FIG. 1A is an enlarged exploded perspective view of parts of the assembly, with fitting engaged in the ring handle.

FIG. 2 is a fragmentary, vertical, enlarged, sectional view taken on line 2--2 of FIG. 1A through the fitting and handle.

FIGS. 3, 4 and 5 are fragmentary cross-sectional views taken on lines 3--3, 4--4 and 5--5 respectively of FIG. 2.

FIG. 6 is an exploded perspective view of the ring handle and fitting prior to assembly.

FIG. 6A is a perspective view of the ring handle and fitting after assembly but prior to rotation of the fitting to the position shown in FIG. 1A.

FIG. 7 is an enlarged vertical sectional view similar to FIG. 2, but taken on lines 7--7 of FIG. 6A.

FIGS. 8, 9 and 10 are cross-sectional views taken on lines 8--8, 9--9 and 10--10 of FIG. 7.

Referring first to FIG. 1, the complete pacifier assembly 10 consists of a teething ring handle 12, rotatable plug or fitting 14, nipple 16 and disc 18. The fitting has a stud 20 upon which the open end of the nipple engages. The disc has a central hole 22 which receives the flexible nipple. The nipple has a bulbous end 24 which retains disc on the nipple FIG. 1A shows how the nipple engages on the nipple and the disc engages on the nipple.

The ring handle 12 is circular with a central circular opening 25. The diameter D of this opening is less than diameter D' of disc 18, as indicated in FIG. 1.

Rotation of the nipple, disc and fitting on the handle 12 is limited to about 300° because the disc and the nipple cannot pass through the opening 25 in the ring handle.

The fitting 14 can only be engaged on the ring handle when in a position inside the ring as indicated in FIG. 6. This position can only be assumed when the nipple and disc are removed from the fitting. The fitting 14 is a rectangular block. Stud 20 extends outwardly of front face 30. A cylindrical bore 32 is formed in the fitting and extends between opposite sides 34, 36. Diameter D1 of this bore is smaller than the cross-sectional diameter D2 of the ring handle; See FIGS. 9 and 10. A slot 38 is formed in the rear face 40 of the block. This slot communicates with bore 32. The slot has a rather rectangular S-shaped between sides 34, 36 as clearly shown in FIGS. 1, 6 and 6A. Portions 44 and 46 of the block extend in opposite directions from top and bottom faces 46, 48 respectively and are spaced apart a distance S at the center of the slot.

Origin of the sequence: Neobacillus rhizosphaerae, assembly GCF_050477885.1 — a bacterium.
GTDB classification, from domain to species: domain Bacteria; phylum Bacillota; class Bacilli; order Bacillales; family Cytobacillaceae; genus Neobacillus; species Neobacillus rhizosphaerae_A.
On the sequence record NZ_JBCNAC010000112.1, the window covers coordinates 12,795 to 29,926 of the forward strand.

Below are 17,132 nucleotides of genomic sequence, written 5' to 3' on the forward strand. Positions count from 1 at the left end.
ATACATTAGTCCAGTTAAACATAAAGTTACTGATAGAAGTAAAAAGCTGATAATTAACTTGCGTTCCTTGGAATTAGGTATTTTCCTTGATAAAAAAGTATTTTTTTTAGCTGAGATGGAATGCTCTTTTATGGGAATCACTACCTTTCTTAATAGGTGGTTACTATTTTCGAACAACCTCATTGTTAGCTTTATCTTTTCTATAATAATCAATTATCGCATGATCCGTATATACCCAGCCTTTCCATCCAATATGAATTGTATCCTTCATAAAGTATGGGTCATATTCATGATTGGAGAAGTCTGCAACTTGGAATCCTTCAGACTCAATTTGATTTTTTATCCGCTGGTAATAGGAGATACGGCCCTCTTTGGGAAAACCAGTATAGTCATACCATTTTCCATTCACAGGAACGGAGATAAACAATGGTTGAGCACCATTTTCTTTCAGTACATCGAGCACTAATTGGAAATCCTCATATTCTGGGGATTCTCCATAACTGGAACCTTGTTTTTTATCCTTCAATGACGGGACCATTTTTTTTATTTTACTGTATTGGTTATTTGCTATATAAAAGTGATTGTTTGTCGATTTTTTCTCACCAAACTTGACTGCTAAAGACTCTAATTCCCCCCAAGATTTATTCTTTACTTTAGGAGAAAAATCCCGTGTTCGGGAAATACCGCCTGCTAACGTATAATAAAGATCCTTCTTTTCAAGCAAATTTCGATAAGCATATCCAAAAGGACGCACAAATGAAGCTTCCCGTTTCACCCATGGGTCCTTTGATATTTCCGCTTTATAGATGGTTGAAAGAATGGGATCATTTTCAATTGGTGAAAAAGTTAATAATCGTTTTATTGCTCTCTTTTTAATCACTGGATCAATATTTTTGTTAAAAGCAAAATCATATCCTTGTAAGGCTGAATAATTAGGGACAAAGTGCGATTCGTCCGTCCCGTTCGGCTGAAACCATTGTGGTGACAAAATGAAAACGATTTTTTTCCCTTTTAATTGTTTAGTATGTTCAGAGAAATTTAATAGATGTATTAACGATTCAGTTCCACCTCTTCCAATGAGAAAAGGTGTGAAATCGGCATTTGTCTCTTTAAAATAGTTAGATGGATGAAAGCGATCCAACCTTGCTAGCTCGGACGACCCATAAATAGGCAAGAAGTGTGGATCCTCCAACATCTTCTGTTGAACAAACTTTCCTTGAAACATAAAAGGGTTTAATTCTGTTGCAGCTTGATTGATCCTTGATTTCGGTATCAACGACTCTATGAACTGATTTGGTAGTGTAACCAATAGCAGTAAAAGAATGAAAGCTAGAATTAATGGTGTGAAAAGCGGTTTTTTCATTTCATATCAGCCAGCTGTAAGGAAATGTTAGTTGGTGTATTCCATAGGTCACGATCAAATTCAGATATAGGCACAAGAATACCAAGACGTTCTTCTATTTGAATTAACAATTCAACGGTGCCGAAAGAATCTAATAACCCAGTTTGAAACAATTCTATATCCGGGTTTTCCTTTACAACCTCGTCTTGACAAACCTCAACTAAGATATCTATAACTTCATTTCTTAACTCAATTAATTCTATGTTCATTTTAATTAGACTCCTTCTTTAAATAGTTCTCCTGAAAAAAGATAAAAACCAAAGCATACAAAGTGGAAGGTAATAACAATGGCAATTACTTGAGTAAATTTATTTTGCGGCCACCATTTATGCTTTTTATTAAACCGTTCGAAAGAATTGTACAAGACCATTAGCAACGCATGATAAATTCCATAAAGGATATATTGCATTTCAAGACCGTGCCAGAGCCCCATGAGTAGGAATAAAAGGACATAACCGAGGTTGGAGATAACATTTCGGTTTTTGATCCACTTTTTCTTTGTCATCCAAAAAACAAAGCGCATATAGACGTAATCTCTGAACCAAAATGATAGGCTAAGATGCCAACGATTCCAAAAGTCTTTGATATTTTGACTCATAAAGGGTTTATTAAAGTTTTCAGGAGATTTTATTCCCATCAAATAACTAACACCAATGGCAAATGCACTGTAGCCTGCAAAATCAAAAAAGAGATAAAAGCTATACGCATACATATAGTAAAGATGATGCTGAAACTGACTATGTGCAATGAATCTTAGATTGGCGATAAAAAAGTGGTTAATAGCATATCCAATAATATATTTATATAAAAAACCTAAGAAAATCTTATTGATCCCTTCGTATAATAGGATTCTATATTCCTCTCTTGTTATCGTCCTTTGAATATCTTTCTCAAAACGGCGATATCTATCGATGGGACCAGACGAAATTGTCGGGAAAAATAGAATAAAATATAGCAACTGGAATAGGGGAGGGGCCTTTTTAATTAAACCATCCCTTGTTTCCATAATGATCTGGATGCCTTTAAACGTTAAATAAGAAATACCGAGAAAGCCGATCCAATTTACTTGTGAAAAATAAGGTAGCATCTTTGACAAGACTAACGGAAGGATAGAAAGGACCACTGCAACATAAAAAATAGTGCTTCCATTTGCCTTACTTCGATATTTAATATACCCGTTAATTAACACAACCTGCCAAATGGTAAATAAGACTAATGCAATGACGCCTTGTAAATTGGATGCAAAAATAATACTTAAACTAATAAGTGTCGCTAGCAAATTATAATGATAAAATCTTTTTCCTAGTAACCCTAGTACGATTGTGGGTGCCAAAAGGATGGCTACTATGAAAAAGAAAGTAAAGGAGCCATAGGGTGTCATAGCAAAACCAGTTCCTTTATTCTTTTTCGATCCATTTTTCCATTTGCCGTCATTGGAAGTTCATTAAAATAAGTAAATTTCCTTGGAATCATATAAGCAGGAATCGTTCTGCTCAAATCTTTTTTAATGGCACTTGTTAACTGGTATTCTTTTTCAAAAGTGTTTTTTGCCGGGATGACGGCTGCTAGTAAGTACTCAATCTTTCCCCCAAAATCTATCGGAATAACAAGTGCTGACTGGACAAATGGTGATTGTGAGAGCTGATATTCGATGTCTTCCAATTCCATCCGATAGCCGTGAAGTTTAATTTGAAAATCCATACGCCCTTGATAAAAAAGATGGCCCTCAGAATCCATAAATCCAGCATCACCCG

The ring handle is formed with cylindrical, recessed section 50 of reduced diameter. There are two spaced portions 52 and 54 which are semicylindrical in cross section as clearly shown in FIGS. 3,5,8. Central portion 55 is circular in cross section as clearly shown in FIGS. 4,5,9 and 10. The end portions 52 and 54 are spaced apart by the axial length S' of central portion 55 which is substantially equal to the spacing S between block portions 44, 46. The block portions 44, 46 have inner ends 44', 46' which are spaced from the adjacent sides 44", 46", of the slot 38 by distances which are equal to the maximum cross-sectional thickness of each semicylindrical portion 52,54 of the ring handle. By the arrangement described, when fitting 14 is moved in direction B, block 44 slides over the upper face 52' of handle portion 52 while block portion 46 slides under the flat bottom face 54' of block portion 54 and center portion 55 enters space S between blocks portions 44 and 46; see FIG. 6.

FIG. 6A shows the fitting 14 engaged on the recessed section 50 of the ring handle with stud 20 extending radially inward of opening 25. The fitting can be freely rotated as indicated by arrow A to the position best shown in FIGS. 1, 1A and 5, where the nipple and disc can be attached. The fitting, nipple and disc can then be rotated on section 50 about 300°. The fitting cannot be turned to the inside position of FIGS. 6A and 7-10 because the disc cannot pass through the handle opening 25, and because the length of stud and nipple is longer than the diameter of opening 25. Since the fitting can only be removed from the ring handle when in this inside position, the assembly of fitting, nipple and disc cannot be removed from the ring handle. To remove the fitting it will be necessary first to remove the disc from the nipple and then to remove the nipple from stud 20. Thereafter the fitting will be turned to the inside position of FIG. 6A and pushed radially inward opposite to direction B. Such a sequence of operations cannot occur accidentally. Furthermore, the strong, solid ring cannot open transversely at section 50. This avoids the undesirable condition of prior teething ring handles which are transversely split at the very point where the joint should be strong and solid.

The present invention has the further advantage that the fitting 14 may be made too large to be swallowed by an infant. Thus further assurance is provided against accidental swallowing of parts of the teething ring assembly.

The ring handle, fitting and disc are preferably made of sterilizable, rigid plastic material, but they could be made entirely of other sterilizable materials such as stainless steel or some lightweight noncorrosive metal. The assembly can be manufactured at low cost by mass production, plastic molding machinery.

Although a single embodiment has been illustrated, it will be apparent that many variations are possible.